15 May 2014 Last updated at 16:16, 20/08/2014
20 years of hard work by our sector has resulted, at last, in the recognition that copyright laws are out of kilter with the digital age and many of the activities taking place across our libraries, archives, museums and educational establishments, need to be supported by fit for purpose exceptions.
This will create legal certainty and achieve a better balance between creators' rights and user needs, and in doing this make copyright itself stronger.
The new exceptions to copyright that have just been through the House of Commons and the House of Lords, will gain royal assent in June.
They herald a new era where our colleagues across the cultural heritage and educational sectors can at last provide measured and reasonable access to important works from our collections (including sound and film) without risk of infringements.
As part of the Hargreaves Review of IP recommendations, they mean that copyright change for the better, has come into fruition.
Working for reform
The journey to where we are today has been long but we are there at last.
Those involved from our sector who have worked tirelessly to bring about copyright reform are far too numerous to list and thank but include LACA members past and present, CILIP, colleagues from the British Library and Wellcome Trust past and present, education, research, museums and other cultural heritage organisations.
We represent different sectors and interests, but the need and will to achieve better laws, have been unanimous across the sector.
What will change?
These vital changes include:
- Much needed digital preservation exceptions to prevent the loss of vital sound recordings, film, as well as text based works.
- Allowing the digitisation of analogue collections and their use on dedicated computer terminals on the premises of libraries, archives and museums.
- New educational exceptions to support teaching, learning and research.
- An expansion of the fair dealing exceptions for private study or non-commercial research purposes to cover not just text, as is the case today but sound and film also.
- Amendments to Library Privilege so that publicly accessible not for profit libraries can make fair dealing copies on behalf of their users from all copyright works. It is great to see that for many of these education and research exceptions it is recognised that sound and film have equal importance in an education and cultural context as text based materials.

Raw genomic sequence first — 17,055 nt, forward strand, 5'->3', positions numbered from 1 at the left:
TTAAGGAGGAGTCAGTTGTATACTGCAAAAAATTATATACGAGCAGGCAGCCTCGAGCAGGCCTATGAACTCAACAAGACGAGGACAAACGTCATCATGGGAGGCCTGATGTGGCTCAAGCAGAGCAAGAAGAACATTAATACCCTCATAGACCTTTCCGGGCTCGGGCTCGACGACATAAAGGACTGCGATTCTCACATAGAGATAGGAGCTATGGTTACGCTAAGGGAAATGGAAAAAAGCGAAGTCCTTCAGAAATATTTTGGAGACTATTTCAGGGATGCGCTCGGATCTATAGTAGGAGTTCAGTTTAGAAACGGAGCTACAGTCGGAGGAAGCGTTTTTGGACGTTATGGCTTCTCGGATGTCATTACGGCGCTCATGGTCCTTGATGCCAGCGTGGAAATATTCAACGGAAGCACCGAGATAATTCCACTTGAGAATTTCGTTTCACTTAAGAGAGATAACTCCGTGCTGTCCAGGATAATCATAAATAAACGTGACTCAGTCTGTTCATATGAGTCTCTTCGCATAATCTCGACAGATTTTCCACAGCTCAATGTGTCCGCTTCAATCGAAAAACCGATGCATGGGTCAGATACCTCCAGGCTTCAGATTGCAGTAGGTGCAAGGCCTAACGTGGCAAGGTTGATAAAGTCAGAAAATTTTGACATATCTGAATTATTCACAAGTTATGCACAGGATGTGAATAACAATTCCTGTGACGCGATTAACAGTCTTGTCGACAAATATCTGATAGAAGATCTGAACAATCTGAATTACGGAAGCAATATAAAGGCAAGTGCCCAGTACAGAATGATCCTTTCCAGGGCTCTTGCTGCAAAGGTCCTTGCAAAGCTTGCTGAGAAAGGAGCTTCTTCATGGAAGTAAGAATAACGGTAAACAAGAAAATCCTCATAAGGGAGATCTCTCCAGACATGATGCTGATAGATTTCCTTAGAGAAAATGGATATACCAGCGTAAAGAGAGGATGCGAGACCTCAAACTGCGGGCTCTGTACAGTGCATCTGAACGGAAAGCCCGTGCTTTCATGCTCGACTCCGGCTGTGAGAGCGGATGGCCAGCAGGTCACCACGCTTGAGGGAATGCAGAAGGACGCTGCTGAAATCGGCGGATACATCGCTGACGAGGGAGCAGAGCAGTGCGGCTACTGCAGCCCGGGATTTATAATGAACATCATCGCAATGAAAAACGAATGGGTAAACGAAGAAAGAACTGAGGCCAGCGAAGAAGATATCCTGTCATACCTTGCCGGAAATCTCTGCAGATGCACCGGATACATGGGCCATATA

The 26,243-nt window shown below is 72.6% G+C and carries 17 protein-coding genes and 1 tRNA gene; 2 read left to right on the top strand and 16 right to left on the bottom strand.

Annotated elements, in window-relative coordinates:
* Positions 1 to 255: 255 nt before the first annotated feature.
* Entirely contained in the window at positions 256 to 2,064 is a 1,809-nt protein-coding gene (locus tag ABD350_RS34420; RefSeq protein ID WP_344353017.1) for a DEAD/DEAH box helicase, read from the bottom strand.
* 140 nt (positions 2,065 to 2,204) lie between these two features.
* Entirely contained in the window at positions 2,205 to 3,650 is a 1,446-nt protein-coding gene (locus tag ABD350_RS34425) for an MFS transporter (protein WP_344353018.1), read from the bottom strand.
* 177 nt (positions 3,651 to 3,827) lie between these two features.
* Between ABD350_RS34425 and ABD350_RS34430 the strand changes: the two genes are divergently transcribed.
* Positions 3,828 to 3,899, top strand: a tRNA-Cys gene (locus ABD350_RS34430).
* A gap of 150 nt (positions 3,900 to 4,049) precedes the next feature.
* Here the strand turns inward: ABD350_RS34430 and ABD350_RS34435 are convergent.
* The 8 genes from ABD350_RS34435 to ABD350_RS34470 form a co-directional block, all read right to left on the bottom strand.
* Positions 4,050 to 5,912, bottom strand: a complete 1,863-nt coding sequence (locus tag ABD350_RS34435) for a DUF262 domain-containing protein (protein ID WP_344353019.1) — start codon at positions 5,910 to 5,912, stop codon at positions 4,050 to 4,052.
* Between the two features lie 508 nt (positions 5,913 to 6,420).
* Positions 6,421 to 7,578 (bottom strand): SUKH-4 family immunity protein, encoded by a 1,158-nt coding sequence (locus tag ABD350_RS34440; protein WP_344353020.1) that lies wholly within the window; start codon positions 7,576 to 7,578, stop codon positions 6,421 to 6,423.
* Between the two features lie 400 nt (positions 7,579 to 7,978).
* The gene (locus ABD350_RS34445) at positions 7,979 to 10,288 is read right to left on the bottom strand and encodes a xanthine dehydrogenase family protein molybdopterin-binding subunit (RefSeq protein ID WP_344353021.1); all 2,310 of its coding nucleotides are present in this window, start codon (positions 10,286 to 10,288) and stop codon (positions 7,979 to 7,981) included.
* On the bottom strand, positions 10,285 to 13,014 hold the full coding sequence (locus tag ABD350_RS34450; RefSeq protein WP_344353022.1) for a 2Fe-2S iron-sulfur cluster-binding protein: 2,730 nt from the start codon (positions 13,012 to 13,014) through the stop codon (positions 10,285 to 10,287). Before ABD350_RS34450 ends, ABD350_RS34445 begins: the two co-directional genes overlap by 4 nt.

- A new text and data mining (TDM) exception which will dramatically boost non commercial research. In an era of “big data”, research must be supported by allowing organisations and individuals, who have legal access already to copyright materials, to extract facts and data contained therein on a large scale. This new exception will provide unlimited opportunities to support vital research leading to new discoveries and greater innovation.
- Copying into accessible formats for readers who are disabled in any way will be allowed, putting all citizens on a level pegging with the able-bodied. (Currently the law only allows copying for the visually impaired.)
- Vitally, many of these core “permitted acts” in copyright law given to us by parliament will not be able to be overridden by contracts that have been signed. This is of vital importance, as without this provision, existing and new exceptions in law could subsequently simply be overridden by a contract. Also many contracts are based in the laws of other countries (often the US). This important provision means that libraries and their users no longer need to worry about what the contract allows or disallows but just apply UK copyright exceptions to the electronic publications they have purchased.
LACA and our colleagues will continue to work with the Intellectual Property Office and HM Government to support them implementing the new proposed exceptions for personal copying and copying for Parody/Quotation purposes.
CILIP and the Libraries and Archives Copyright Alliance advocate for a fair and balanced copyright framework which respects the rights of copyright holders whilst placing equal value on the importance of users’ liberties.
What are your thoughts on the proposed changes to copyright law? Let us know in the comments section.
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About the authors
Guest blog by Naomi Korn, Chair of the Libraries and Archives Copyright Alliance and Benjamin White, Head of Intellectual Property at the British Library.
This article is licensed under the Creative Commons Attribution-Share Alike 4.0 International license.
The photo, "The British Parliament and Big Ben in the early evening" by **Maurice**, is used under Creative Commons Attribution Generic 2.0 license.